So I guess I must have submitted the request because sure enough Sally appeared under our Christmas tree one December morning via my sister, Libby and a pet store somewhere in Salt Lake City. Cute she was. Darling, even. All cleaned up with those sad brown eyes and those soft floppy ears. She curled up in Kate’s arms and was content. Then Kate went to school, and so did the other kids. Sal did not know how to be an indoor dog. And I did not know how to be an outdoor girl. And I did not know how to make her into an indoor dog. So I researched dogs, and dog training, and I found out that the Basset Hound is historically one of the hardest dogs to train, even if they have not spent the first year of their life in a kennel. So Sal and I had another conversation, after the kids left for school:

Me: Sorry about losing my temper.
Sal: Sorry about the puddle. And the mess. Can’t help myself.
Me: Yeah, I know. But you know what this means don’t you?
Sal: Uh. No.
Me: Well, it means you are an outside dog. We’ll build you the world’s largest and most expensive running grounds, with a nice iron fence around a big grassy space. And we’ll build a nice big dog house that has a door that leads right to the garage, which we will heat in the winter. But…well, I’m not sure how to put this…you sort of leave a trail of slime wherever you go, so about coming in the house…well, we’ll have to do our pet tricks outside. Hope you’re ok with that.
Sal: Whatever.

So for 13 years we watched Sal through the kitchen window, weaving her way through the yard, making tunnels with her low lying belly in the winter, curling into herself under the Hornbeam tree by the back gate in the summer. Gram fed her Cheez-Its every day, throwing them through the fence to her. Dave faithfully gave her ½ can of puppy chow when she got old, because that’s what the vet said to do. We scratched under her chin when we had enough time to go back in the house and scrub up. Or shower. When the back door was left open and she got in the house we played catch me if you can until she found the light and headed back outside. It took towels and warm soapy water to clean up the slobber mess. She would swing her head back and forth, her ears flapping like paddle balls, her jowls scraping the floor and her lips like a spigot leaving a trail of slimy drool. Good old Sal. Sally the Slobber Dog. Never, in all those 13 years, did she ever even once attempt to do a dog trick. Never even turned her head to see the stick that went flying. I’m not sure if it was real or if she was just playing dumb. “Sit” might as well be “stand on your hind legs and twirl” or “Just lay there Sal”. I think “Just lay there Sal” was the only command she ever followed. No pet tricks. Then again, I didn’t hold up my end of the bargain so well either. In spite of what appeared to be less than adequate care, Sal lived a good long life. Doc White said he had never seen a Basset Hound live as long. It was a mournful day when Sally went the way of all the earth.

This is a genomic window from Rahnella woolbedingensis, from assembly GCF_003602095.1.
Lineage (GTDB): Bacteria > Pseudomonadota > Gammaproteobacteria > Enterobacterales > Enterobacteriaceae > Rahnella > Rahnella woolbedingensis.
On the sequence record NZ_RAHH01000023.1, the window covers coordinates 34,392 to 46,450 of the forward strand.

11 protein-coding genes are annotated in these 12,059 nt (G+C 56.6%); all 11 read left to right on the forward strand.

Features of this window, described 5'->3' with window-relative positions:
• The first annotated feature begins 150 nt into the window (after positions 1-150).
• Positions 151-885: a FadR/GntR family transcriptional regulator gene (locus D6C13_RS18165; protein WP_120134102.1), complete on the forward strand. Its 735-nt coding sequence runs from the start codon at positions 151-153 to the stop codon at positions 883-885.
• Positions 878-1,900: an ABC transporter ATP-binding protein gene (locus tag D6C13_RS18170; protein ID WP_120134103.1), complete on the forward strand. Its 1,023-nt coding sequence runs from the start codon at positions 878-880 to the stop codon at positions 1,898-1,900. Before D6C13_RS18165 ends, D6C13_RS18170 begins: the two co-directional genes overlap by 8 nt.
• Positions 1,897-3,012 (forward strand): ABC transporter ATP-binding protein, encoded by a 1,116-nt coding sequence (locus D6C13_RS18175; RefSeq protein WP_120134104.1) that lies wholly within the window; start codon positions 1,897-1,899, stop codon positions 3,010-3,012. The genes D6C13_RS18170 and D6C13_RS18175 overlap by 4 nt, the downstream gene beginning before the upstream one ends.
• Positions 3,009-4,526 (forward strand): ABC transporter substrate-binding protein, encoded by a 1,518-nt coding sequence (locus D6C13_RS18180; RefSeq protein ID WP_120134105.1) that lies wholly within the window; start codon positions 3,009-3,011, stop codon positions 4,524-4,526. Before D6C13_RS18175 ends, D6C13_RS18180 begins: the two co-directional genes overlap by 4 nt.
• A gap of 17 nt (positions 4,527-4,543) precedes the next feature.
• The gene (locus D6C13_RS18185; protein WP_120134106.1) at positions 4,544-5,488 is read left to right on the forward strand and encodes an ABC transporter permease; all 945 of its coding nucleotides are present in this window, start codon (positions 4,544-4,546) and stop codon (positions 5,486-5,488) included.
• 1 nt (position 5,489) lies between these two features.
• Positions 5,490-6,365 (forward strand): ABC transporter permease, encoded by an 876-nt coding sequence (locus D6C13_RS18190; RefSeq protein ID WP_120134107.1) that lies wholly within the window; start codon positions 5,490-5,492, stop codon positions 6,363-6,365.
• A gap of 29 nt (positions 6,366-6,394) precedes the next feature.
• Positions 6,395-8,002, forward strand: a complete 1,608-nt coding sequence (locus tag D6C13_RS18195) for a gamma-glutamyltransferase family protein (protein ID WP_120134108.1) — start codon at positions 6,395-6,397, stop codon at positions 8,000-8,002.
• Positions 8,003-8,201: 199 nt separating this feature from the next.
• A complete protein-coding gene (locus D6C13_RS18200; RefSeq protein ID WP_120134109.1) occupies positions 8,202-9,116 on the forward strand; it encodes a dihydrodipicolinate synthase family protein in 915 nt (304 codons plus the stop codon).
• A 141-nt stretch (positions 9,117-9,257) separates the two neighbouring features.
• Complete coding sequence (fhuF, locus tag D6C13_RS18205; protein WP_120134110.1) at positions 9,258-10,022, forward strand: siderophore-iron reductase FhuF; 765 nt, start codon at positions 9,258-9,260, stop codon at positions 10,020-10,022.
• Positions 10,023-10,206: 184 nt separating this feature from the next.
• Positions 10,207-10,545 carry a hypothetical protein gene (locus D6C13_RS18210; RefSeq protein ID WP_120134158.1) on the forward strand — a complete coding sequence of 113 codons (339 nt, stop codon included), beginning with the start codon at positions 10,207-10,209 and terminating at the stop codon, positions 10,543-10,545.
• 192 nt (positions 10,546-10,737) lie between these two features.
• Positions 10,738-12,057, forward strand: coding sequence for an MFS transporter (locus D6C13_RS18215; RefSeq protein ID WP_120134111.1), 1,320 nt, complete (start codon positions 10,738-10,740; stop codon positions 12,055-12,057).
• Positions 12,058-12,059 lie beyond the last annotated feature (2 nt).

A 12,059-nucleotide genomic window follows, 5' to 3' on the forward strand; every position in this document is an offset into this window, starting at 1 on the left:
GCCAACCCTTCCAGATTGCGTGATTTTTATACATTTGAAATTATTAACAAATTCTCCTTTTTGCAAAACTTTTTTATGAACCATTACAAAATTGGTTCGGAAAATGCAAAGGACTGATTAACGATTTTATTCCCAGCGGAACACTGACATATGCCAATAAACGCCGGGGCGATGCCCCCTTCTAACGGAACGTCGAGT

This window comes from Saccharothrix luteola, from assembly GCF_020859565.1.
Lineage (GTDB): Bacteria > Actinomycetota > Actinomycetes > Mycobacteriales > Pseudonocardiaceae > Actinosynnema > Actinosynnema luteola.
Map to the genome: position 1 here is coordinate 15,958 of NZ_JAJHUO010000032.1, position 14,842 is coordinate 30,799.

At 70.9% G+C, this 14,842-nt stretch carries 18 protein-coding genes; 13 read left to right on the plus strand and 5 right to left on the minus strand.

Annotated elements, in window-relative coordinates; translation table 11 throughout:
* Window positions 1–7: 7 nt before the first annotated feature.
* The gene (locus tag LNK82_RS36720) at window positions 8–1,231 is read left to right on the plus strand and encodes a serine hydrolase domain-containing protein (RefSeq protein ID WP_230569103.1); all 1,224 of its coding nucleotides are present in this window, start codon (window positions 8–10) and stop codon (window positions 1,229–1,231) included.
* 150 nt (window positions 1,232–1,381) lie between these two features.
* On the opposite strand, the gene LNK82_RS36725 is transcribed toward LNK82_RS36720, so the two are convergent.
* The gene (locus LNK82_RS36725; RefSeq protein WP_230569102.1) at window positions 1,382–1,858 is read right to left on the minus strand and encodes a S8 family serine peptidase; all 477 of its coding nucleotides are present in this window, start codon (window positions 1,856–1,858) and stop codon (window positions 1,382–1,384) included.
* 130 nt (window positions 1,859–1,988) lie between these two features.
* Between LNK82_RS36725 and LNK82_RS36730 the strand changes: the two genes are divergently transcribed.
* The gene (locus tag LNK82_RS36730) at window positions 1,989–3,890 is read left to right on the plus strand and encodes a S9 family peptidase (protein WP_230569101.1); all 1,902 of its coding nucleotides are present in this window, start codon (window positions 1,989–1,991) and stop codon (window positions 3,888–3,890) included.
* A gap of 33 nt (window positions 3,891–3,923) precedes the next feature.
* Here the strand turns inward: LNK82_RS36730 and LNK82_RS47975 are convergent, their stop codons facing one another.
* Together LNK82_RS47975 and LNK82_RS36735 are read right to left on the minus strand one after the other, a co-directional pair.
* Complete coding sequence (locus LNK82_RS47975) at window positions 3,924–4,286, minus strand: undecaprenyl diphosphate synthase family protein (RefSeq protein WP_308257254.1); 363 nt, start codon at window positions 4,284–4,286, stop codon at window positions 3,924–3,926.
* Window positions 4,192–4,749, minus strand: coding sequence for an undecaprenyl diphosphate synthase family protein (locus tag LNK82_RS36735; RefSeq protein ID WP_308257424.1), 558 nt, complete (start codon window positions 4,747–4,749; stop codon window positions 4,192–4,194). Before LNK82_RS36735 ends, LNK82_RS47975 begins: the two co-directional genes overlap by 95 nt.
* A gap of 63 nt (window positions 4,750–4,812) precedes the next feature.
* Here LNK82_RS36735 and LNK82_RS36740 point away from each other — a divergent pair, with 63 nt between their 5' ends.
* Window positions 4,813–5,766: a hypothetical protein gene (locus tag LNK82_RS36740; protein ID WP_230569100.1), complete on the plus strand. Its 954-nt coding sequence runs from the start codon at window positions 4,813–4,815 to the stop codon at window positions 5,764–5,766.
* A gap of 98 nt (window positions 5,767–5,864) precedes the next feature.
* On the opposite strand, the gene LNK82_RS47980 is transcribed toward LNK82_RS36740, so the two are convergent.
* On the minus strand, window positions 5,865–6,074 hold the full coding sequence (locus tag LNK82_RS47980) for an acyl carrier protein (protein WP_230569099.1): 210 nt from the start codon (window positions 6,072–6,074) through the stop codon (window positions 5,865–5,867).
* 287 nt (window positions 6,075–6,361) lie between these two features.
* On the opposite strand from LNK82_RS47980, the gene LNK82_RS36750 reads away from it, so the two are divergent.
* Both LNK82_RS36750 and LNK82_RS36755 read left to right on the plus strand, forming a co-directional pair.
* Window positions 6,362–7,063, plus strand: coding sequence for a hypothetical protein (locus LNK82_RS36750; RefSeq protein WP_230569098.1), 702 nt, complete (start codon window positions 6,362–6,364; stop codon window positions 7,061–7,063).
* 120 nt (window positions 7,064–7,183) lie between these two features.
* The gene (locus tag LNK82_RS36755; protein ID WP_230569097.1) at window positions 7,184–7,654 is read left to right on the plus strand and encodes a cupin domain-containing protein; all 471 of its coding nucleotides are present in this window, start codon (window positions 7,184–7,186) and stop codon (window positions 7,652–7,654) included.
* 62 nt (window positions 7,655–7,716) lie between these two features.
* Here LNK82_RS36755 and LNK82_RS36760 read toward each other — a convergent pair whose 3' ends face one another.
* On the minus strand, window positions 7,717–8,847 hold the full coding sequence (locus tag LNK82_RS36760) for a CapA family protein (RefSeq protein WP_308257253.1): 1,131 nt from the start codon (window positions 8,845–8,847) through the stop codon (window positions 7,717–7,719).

Someday I’ll have another conversation with Sal.

Sal: Well, hey. So you’re back, too?
Me: Yeah.
Sal: How is everybody?
Me: Good. Maybe a little sad, but they’re all good. Hey, you look great! How do you feel?
Sal: Sheesh, so much better! Hey look what I can do.

At that moment Sally the Slobber Dog stands on her two very happy and healthy hind legs, reaches her paws up into Heaven’s Heaven, lifts one leg to the side and twirls just like a ballerina.

Me: Wow Sal! A pet trick! Who knew.

That’s when Sal lowers her paws to the ground, turns her hind quarters in toward her snout, lays her fluid sparkling head on the ground with her cheeks spreading out like a wedding dress and winks at me.

Sal: Yeah. Who knew.

Sunday, October 19, 2008


8 - number of eggs in the batch of chocolate chip cookies I made last night

0 - number of cookies that are left

2 - wedding receptions we attended Friday night

24 - relatives who came to stay with Gram and Libby and us for one of the weddings

37 - number of Alaskans squished into our entry hall and living room for song sharing

8 - non-Alaskans in the same rooms (who knew both verses of the Idaho State song)

3 - am. the time we sang our last song

7 - am. the time the littlest kids woke up the next morning

25 - approximate number of rounds of speed scrabble played at the kitchen table

2 - number of rounds of speed scrabble that I won

1,867 - number of times we laughed in the last 4 days

19 - approximate number of hours we have slept the last 5 days

1 - fabulous family!

Happy Ever After, Rebecca and Rory. Thanks for facilitating a grand gathering and some great memories!